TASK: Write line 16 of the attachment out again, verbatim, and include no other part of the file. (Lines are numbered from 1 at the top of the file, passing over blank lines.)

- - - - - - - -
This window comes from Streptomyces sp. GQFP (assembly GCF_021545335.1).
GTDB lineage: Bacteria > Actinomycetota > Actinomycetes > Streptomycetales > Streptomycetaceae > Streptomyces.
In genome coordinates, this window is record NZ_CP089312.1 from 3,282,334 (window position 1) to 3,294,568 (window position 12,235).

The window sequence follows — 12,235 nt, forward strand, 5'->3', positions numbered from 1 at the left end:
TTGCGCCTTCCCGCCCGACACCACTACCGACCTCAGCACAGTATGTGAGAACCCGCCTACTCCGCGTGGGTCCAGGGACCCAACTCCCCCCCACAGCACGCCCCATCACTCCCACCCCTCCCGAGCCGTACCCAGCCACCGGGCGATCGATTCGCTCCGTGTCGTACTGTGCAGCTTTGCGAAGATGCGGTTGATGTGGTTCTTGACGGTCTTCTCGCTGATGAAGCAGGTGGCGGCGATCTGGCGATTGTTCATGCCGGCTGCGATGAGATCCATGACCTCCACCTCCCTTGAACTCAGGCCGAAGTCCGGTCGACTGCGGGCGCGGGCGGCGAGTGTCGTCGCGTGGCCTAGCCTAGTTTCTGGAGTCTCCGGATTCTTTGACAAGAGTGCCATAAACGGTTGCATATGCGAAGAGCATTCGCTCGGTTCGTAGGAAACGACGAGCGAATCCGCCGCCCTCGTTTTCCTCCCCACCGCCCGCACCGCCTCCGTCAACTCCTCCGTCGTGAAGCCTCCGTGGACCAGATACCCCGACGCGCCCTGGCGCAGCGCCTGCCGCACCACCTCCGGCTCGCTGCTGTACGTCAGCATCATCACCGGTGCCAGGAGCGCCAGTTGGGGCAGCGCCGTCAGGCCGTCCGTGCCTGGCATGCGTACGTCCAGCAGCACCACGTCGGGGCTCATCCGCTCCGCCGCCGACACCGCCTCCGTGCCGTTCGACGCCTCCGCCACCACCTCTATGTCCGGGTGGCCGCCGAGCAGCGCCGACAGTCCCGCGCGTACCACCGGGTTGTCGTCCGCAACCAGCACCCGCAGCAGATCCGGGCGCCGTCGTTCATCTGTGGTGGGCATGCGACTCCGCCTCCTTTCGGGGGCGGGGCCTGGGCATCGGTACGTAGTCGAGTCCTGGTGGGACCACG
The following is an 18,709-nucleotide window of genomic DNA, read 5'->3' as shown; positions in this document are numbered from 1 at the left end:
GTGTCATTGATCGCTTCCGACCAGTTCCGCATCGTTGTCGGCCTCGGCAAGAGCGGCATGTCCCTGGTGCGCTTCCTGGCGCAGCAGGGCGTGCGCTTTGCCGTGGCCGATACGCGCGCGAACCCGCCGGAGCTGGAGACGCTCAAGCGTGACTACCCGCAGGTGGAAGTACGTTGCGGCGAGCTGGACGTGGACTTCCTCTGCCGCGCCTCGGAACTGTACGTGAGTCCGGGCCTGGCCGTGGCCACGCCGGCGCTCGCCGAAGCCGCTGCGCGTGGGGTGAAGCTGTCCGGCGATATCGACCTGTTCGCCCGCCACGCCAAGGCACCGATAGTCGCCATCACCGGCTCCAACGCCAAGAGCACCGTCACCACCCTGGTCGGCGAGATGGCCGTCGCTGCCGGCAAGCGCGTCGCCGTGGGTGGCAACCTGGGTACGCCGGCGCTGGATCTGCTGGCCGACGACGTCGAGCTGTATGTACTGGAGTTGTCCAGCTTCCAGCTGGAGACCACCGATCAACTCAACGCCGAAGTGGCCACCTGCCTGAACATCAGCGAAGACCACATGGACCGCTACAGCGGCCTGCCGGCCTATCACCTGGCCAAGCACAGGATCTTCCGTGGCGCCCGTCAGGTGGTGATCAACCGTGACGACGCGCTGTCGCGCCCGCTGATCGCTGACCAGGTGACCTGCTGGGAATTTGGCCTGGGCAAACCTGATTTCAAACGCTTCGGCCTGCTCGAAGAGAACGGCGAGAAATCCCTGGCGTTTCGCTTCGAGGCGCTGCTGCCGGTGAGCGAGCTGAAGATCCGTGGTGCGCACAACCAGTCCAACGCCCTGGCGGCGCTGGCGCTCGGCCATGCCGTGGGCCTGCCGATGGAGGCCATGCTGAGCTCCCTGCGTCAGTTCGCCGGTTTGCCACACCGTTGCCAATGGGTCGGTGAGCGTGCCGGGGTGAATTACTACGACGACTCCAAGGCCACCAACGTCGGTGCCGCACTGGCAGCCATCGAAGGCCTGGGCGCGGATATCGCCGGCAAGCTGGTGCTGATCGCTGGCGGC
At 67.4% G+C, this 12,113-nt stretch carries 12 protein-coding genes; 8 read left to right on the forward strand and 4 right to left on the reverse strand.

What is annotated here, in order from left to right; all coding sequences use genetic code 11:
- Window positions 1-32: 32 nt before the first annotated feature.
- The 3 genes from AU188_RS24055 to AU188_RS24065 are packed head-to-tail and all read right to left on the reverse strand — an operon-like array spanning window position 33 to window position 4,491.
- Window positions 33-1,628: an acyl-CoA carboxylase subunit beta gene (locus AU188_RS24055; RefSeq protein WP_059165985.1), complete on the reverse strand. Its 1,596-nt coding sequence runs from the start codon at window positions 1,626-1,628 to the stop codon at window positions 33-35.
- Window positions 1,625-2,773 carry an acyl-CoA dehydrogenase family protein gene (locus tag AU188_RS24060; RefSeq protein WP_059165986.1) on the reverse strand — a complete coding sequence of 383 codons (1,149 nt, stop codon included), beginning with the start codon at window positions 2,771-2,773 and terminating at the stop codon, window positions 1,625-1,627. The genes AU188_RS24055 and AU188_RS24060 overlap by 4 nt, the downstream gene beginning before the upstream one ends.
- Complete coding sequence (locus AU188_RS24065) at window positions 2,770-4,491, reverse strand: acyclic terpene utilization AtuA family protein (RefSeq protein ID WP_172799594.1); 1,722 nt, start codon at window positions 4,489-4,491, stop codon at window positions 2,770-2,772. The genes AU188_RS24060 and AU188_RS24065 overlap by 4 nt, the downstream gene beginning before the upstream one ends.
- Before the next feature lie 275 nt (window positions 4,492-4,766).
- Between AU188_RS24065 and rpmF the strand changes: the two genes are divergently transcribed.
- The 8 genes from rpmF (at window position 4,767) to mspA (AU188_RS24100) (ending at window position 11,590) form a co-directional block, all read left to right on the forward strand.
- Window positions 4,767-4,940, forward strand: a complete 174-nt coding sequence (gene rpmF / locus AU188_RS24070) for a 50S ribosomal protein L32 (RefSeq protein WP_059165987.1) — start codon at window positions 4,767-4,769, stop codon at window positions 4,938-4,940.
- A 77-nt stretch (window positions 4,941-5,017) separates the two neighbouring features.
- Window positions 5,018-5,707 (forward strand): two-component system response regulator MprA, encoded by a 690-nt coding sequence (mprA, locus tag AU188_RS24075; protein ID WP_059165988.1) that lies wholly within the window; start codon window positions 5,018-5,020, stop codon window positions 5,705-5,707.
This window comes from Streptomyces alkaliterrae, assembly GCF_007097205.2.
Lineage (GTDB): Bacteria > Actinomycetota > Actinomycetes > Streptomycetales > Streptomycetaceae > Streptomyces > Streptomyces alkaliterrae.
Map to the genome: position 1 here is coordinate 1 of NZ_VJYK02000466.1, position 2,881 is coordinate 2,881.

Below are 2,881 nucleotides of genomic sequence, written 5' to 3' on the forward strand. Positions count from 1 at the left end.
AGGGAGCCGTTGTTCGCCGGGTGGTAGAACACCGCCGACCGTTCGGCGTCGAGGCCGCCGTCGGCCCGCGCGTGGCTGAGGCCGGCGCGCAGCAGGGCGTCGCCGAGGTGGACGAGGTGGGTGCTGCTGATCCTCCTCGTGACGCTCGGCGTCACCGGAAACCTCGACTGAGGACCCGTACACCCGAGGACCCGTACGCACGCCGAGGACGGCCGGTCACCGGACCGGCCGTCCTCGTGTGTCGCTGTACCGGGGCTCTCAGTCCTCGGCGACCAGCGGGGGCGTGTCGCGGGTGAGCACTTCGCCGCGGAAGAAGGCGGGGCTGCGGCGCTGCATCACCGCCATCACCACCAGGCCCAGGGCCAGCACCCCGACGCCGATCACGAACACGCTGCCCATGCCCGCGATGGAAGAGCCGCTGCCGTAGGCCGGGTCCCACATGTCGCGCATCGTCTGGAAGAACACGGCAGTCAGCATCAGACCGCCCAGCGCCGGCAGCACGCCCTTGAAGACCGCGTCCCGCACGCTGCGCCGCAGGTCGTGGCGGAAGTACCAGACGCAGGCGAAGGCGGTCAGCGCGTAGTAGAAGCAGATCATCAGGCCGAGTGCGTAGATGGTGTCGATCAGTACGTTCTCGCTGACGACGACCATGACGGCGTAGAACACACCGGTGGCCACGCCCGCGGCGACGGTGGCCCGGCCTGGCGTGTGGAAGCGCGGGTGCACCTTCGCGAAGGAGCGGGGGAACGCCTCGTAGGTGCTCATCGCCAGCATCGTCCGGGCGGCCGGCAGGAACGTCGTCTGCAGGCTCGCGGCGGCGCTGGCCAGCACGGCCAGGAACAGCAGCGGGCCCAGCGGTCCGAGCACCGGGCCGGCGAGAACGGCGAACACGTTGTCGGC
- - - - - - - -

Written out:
- Between AU188_RS24065 and rpmF the strand changes: the two genes are divergently transcribed.